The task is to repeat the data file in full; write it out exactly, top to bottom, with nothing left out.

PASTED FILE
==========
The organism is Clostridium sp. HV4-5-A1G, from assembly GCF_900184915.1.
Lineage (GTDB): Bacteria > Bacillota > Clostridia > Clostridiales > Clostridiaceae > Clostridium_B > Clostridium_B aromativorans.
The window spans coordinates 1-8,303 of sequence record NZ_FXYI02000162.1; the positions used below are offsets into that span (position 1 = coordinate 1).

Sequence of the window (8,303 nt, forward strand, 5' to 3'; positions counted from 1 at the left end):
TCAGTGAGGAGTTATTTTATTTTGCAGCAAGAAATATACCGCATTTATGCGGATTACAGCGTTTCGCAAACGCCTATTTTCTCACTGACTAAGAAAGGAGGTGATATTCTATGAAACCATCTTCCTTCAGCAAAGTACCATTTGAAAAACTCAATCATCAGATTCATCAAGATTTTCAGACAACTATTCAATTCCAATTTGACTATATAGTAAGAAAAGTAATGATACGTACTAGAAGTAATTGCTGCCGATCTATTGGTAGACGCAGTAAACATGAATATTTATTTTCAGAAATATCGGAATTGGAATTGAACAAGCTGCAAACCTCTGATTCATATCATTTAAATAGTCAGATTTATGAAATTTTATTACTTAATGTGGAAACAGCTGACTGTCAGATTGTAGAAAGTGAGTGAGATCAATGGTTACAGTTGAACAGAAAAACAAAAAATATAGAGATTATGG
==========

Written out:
The organism is Clostridium sp. HV4-5-A1G, from assembly GCF_900184915.1.
Lineage (GTDB): Bacteria > Bacillota > Clostridia > Clostridiales > Clostridiaceae > Clostridium_B > Clostridium_B aromativorans.
The window spans coordinates 1-8,303 of sequence record NZ_FXYI02000162.1; the positions used below are offsets into that span (position 1 = coordinate 1).

Sequence of the window (8,303 nt, forward strand, 5' to 3'; positions counted from 1 at the left end):
TCAGTGAGGAGTTATTTTATTTTGCAGCAAGAAATATACCGCATTTATGCGGATTACAGCGTTTCGCAAACGCCTATTTTCTCACTGACTAAGAAAGGAGGTGATATTCTATGAAACCATCTTCCTTCAGCAAAGTACCATTTGAAAAACTCAATCATCAGATTCATCAAGATTTTCAGACAACTATTCAATTCCAATTTGACTATATAGTAAGAAAAGTAATGATACGTACTAGAAGTAATTGCTGCCGATCTATTGGTAGACGCAGTAAACATGAATATTTATTTTCAGAAATATCGGAATTGGAATTGAACAAGCTGCAAACCTCTGATTCATATCATTTAAATAGTCAGATTTATGAAATTTTATTACTTAATGTGGAAACAGCTGACTGTCAGATTGTAGAAAGTGAGTGAGATCAATGGTTACAGTTGAACAGAAAAACAAAAAATATAGAGATTATGG